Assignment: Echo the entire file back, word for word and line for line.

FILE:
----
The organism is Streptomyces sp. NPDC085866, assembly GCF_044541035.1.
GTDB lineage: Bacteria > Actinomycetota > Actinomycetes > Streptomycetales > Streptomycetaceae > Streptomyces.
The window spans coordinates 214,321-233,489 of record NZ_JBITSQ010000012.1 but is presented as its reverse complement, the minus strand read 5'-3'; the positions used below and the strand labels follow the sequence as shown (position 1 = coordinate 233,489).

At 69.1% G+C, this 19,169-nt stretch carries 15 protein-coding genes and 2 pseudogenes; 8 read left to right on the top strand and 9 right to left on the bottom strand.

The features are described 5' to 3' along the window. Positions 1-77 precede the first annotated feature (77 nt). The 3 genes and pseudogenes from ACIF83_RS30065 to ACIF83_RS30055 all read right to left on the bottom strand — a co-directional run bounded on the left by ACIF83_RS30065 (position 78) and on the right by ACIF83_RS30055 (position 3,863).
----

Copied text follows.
The organism is Streptomyces sp. NPDC085866, assembly GCF_044541035.1.
GTDB lineage: Bacteria > Actinomycetota > Actinomycetes > Streptomycetales > Streptomycetaceae > Streptomyces.
The window spans coordinates 214,321-233,489 of record NZ_JBITSQ010000012.1 but is presented as its reverse complement, the minus strand read 5'-3'; the positions used below and the strand labels follow the sequence as shown (position 1 = coordinate 233,489).

At 69.1% G+C, this 19,169-nt stretch carries 15 protein-coding genes and 2 pseudogenes; 8 read left to right on the top strand and 9 right to left on the bottom strand.

The features are described 5' to 3' along the window. Positions 1-77 precede the first annotated feature (77 nt). The 3 genes and pseudogenes from ACIF83_RS30065 to ACIF83_RS30055 all read right to left on the bottom strand — a co-directional run bounded on the left by ACIF83_RS30065 (position 78) and on the right by ACIF83_RS30055 (position 3,863).